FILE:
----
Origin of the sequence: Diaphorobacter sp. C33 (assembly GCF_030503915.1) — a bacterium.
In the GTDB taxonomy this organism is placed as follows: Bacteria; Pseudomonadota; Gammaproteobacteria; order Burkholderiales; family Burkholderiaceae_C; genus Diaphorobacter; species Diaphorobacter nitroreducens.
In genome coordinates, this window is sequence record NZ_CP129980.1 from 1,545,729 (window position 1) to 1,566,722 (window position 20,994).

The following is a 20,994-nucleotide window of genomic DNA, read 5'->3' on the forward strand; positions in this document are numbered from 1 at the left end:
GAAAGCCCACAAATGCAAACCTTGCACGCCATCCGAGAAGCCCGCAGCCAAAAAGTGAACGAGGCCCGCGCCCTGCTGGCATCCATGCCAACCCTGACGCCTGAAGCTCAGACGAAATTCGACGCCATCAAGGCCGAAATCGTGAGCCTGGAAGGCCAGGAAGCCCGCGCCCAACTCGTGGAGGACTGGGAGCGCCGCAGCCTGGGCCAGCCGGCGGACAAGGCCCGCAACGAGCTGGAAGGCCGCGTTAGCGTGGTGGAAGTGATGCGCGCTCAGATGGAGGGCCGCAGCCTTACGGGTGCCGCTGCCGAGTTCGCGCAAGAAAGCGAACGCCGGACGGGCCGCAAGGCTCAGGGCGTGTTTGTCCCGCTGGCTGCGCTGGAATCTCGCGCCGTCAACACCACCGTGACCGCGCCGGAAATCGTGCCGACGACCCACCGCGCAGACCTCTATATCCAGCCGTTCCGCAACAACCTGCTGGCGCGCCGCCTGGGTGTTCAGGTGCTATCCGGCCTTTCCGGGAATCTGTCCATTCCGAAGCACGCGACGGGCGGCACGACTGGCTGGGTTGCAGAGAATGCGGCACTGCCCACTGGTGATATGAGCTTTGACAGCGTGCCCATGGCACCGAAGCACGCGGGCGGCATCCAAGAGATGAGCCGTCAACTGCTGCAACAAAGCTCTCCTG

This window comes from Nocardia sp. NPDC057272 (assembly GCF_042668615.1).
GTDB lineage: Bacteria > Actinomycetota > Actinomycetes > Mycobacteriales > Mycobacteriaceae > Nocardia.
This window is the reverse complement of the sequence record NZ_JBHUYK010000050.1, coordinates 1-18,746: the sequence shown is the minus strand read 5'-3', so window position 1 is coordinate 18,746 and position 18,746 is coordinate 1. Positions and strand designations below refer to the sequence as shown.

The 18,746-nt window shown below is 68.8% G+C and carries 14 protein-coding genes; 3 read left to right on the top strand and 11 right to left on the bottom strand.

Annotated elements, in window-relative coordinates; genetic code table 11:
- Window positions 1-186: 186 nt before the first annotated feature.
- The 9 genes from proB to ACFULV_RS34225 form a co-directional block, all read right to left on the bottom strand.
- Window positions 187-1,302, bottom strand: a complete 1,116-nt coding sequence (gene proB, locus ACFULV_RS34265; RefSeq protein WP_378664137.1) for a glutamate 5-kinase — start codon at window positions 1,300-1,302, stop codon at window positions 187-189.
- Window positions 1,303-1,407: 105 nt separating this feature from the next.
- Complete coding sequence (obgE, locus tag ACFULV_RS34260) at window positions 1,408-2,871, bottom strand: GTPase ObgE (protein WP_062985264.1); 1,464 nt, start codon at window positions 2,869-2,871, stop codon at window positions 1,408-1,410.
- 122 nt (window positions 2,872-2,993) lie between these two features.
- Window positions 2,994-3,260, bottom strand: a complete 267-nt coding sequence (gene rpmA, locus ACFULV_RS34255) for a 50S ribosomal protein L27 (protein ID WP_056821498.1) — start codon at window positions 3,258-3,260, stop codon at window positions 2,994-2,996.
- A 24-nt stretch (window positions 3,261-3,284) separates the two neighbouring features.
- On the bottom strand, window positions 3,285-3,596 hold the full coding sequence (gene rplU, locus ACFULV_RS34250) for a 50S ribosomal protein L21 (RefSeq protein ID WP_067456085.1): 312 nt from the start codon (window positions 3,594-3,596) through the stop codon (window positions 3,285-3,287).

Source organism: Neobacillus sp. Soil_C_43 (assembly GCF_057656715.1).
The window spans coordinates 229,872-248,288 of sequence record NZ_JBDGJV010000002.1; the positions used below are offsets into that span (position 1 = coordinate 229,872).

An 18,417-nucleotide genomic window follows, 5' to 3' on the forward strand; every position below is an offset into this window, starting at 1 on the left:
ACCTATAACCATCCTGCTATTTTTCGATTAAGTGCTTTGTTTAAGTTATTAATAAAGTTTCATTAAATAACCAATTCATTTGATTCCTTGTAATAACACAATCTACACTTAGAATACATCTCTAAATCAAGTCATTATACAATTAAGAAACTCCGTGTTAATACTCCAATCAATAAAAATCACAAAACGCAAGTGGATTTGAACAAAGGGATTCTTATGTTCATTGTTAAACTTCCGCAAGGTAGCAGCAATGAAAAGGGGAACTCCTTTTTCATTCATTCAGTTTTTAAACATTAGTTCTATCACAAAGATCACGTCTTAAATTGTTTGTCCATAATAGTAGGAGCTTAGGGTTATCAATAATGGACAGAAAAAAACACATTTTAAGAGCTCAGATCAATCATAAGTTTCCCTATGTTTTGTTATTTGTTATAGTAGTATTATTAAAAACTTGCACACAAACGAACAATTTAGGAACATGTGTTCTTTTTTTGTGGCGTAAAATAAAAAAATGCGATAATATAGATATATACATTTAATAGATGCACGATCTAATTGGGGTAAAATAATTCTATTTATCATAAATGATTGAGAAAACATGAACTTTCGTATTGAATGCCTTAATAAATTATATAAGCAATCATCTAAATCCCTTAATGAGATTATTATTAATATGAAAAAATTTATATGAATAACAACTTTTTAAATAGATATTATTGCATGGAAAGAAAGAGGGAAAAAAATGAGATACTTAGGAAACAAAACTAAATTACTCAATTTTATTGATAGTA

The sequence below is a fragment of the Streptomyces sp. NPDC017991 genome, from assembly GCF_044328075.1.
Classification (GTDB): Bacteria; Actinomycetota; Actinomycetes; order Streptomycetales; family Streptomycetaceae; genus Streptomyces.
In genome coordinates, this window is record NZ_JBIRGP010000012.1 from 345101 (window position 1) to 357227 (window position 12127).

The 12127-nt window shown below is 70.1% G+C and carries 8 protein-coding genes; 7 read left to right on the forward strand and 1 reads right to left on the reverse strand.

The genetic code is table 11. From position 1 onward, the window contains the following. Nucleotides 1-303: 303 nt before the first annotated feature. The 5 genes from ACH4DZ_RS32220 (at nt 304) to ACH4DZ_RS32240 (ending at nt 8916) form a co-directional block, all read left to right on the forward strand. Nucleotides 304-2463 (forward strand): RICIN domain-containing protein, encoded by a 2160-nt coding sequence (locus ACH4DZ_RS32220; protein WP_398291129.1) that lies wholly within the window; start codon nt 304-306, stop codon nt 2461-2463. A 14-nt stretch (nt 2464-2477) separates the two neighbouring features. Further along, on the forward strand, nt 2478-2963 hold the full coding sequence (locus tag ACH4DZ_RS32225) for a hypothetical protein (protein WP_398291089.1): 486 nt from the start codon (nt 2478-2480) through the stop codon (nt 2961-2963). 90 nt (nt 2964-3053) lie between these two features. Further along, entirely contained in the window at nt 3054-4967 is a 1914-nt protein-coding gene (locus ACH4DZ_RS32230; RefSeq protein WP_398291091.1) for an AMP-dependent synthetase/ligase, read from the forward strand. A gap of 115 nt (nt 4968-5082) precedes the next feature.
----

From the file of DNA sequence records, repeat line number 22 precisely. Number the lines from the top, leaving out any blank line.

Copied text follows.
An 18,417-nucleotide genomic window follows, 5' to 3' on the forward strand; every position below is an offset into this window, starting at 1 on the left: